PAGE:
Mobility tasks are performed to develop covered and concealed routes into and out of battle positions along critical displacement routes in sector. Emphasis is on improving or maintaining existing routes rather than constructing new ones.

Survivability positions are prepared in battle positions to protect dismounted troops, weapons, and vehicles. Individual and crew-served weapons positions are constructed to provide protection against shrapnel from air burst, but not direct hits. Fighting positions for vehicles are constructed with both hull-down and turret-down locations.

Obstacles support the commander's intent and are fully integrated into the concept of the operation. Obstacles are grouped into two general categories: existing and reinforcing.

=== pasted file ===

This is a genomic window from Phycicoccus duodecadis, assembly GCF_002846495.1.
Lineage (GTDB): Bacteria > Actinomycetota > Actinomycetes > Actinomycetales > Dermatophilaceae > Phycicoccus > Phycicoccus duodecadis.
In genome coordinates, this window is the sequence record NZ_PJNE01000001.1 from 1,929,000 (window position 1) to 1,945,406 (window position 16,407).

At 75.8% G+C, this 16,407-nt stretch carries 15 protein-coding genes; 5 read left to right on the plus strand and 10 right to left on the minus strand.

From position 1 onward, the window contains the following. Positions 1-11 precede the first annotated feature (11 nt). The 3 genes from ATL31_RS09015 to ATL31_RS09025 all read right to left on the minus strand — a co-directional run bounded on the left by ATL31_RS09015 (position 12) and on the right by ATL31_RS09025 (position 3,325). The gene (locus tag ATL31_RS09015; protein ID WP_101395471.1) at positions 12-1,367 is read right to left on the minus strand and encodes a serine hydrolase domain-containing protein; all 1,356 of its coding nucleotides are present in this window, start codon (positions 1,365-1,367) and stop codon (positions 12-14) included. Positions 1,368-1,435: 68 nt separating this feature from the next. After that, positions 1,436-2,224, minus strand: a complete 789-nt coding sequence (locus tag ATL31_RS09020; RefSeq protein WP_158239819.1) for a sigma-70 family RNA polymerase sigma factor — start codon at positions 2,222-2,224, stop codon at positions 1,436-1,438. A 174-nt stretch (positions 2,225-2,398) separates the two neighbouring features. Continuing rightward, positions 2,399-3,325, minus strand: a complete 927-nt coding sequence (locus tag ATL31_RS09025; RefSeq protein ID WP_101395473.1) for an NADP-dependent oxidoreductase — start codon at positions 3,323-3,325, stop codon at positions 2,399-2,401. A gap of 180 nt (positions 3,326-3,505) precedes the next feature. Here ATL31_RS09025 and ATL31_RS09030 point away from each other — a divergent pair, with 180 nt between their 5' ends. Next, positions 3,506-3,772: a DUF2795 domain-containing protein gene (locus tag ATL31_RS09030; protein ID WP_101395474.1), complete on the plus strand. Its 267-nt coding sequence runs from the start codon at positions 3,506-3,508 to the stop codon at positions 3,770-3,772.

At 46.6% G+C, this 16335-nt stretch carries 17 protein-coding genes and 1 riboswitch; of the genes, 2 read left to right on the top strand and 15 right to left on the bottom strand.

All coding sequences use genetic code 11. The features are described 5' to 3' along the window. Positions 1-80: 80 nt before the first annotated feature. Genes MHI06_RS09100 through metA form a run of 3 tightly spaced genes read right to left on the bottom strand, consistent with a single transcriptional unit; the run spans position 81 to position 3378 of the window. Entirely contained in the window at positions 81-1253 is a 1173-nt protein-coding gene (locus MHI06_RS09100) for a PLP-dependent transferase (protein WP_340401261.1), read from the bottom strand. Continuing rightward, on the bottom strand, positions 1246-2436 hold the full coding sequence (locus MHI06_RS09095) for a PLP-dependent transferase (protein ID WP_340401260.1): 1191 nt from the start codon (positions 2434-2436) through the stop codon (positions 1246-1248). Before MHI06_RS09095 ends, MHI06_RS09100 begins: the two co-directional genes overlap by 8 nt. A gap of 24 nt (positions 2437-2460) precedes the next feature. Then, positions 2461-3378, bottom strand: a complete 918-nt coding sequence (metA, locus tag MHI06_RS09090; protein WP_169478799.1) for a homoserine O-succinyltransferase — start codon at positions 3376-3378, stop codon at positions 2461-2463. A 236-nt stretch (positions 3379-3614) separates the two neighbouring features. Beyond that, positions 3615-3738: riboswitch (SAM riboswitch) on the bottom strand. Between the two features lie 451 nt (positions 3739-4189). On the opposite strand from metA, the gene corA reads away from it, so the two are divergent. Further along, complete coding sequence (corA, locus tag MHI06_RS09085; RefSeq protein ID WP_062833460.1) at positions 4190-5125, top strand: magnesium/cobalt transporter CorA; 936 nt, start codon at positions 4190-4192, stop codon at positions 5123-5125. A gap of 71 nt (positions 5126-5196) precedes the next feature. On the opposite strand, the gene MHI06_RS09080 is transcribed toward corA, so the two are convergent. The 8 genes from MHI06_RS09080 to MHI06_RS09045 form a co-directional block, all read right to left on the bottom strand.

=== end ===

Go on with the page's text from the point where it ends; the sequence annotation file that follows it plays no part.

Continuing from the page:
Obstacle integration is the process of ensuring that the obstacle effects are integrated into the scheme of maneuver. Obstacle integration cuts across all functional areas and all echelons. Commanders at all levels must integrate existing and reinforcing obstacles in their engagement area as part of their planning considerations. An understanding of the basic principles behind obstacle integration is essential for commanders and staffs at all levels. These principles are the cornerstone for obstacle planning discussed in FM 90-7. Commanders and staffs consider the following to ensure that obstacles have the desired impact on the battle:

  • Intelligence.
  • Obstacle intent.
  • Fires and obstacle effects.
  • Obstacles and operations in depth.
  • Obstacle control.
  • Echelons of obstacle planning.